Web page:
Holborn London Underground escalators
The escalator down from Holborn's ticket hall down to the Central Line, taken in 2006. The station was originally built with lifts. Escalators were added in 1933. Ged Carroll via Flickr

A trial at Holborn underground station challenging the decades-old rule that people should never stand still on the left-hand side of escalators on London's Tube network has resulted in a huge increase in the number of passengers leaving the station. The three-week experiment, which began late last year, was ridiculed on social media platforms, but has proved a success according to underground management company Transport for London (TfL).

London Underground staff were instructed to stand with megaphones and instruct passengers stand on both sides of the escalators during the trial. The instructions caused frustration and confusion to begin with, due to Londoner's tradition (and social training) that they should not stand still on the left, in case they get bowled down by a passenger running up or down the moving staircases.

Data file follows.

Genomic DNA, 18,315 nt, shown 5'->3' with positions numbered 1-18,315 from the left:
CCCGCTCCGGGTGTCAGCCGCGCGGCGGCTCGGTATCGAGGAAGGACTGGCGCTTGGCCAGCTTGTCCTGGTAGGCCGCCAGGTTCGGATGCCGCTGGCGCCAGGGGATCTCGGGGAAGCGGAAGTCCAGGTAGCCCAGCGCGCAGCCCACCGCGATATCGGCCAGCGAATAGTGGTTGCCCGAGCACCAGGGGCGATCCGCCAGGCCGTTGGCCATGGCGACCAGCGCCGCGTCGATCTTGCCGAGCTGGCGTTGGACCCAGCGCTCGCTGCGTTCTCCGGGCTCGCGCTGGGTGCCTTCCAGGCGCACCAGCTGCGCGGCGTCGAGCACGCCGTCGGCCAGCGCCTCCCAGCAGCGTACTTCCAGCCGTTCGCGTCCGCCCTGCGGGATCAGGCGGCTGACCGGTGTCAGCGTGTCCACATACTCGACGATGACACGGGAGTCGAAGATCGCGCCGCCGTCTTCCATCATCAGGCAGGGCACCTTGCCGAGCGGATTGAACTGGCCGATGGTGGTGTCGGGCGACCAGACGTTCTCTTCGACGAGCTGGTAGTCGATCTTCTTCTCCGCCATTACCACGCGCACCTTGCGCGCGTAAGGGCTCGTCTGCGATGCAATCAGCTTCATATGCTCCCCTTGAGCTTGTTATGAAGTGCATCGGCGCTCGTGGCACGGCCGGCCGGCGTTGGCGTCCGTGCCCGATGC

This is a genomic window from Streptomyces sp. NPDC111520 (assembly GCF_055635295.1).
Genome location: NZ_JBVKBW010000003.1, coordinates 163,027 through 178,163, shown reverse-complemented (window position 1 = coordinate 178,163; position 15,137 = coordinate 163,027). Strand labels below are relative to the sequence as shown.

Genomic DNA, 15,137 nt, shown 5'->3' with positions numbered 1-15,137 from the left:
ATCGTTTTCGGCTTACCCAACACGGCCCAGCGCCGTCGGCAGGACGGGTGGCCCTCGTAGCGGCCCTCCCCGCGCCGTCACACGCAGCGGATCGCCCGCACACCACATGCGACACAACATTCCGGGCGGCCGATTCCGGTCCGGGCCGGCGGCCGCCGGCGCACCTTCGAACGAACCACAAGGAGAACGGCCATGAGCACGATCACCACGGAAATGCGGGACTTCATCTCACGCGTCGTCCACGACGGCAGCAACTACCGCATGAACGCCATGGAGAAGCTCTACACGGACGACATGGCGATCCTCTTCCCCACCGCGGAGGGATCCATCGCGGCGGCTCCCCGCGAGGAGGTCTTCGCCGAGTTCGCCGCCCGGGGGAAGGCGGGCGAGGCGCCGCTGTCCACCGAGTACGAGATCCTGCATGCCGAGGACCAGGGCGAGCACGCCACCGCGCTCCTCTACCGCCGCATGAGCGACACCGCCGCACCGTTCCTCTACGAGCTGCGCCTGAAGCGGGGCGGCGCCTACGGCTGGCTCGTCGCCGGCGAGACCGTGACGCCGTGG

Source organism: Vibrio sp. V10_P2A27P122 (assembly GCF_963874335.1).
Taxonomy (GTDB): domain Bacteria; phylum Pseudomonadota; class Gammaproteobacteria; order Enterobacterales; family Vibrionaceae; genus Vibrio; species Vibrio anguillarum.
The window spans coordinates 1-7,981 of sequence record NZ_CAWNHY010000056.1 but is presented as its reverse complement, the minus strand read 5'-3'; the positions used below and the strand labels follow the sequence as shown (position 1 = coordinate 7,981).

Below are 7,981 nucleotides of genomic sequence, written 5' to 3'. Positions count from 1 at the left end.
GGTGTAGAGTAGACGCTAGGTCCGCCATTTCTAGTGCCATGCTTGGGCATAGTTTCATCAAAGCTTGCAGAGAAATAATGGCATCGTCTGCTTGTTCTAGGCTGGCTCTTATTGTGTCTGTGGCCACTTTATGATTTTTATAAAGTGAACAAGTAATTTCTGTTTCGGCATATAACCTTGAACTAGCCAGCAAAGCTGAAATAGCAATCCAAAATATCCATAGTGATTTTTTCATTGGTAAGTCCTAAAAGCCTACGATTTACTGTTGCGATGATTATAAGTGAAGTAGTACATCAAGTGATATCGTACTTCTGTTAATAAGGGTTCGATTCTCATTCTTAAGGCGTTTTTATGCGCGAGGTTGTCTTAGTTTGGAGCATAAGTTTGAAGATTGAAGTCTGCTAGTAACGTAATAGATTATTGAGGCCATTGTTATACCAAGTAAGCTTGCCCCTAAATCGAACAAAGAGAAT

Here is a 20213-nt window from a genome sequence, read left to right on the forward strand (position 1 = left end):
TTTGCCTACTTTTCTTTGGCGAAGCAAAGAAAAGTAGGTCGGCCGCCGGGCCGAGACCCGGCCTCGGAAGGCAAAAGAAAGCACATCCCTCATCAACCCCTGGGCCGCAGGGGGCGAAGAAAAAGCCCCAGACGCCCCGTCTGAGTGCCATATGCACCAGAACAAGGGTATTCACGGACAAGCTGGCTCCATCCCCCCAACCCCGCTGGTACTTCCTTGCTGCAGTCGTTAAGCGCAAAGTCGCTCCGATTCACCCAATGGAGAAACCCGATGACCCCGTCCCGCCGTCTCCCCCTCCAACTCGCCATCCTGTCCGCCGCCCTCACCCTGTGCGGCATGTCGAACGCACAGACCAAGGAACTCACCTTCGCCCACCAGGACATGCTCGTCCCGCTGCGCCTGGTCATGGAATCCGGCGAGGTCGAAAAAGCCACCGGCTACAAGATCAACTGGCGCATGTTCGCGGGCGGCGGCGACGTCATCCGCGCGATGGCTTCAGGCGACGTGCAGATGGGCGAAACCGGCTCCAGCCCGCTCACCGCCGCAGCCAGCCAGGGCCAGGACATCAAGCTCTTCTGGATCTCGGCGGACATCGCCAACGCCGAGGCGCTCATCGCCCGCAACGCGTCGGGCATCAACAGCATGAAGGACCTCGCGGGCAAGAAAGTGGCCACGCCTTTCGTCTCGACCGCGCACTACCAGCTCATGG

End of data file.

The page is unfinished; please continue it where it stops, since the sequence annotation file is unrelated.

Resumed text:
But according to figures released to The Guardian newspaper, the standing-only policy led to a 27% increase in capacity. The paper reported that 12,745 passengers passed up the escalator between 8.30am-9.30am GMT on a normal weekday, the figure jumped to 16,220 when the standing-only policy was introduced. The experiment took place on the station's 23.4m long "up" during peak hours.

The idea for the trial came from Vauxhall area London Underground manager Len Lau who, on returning from a holiday in Hong Kong and witnessing passengers on the country's Mass Transit Railway standing on both sides of the moving staircase decided to take the idea to his superiors, who then introduced the trial.

Holborn Tube station is one of the busiest on the London Underground network and is set to receive a new entrance and an enlarged ticket hall in order to increase its capacity by 80% by 2022. More than 56 million passengers use the station every year: around 153,400 people per day.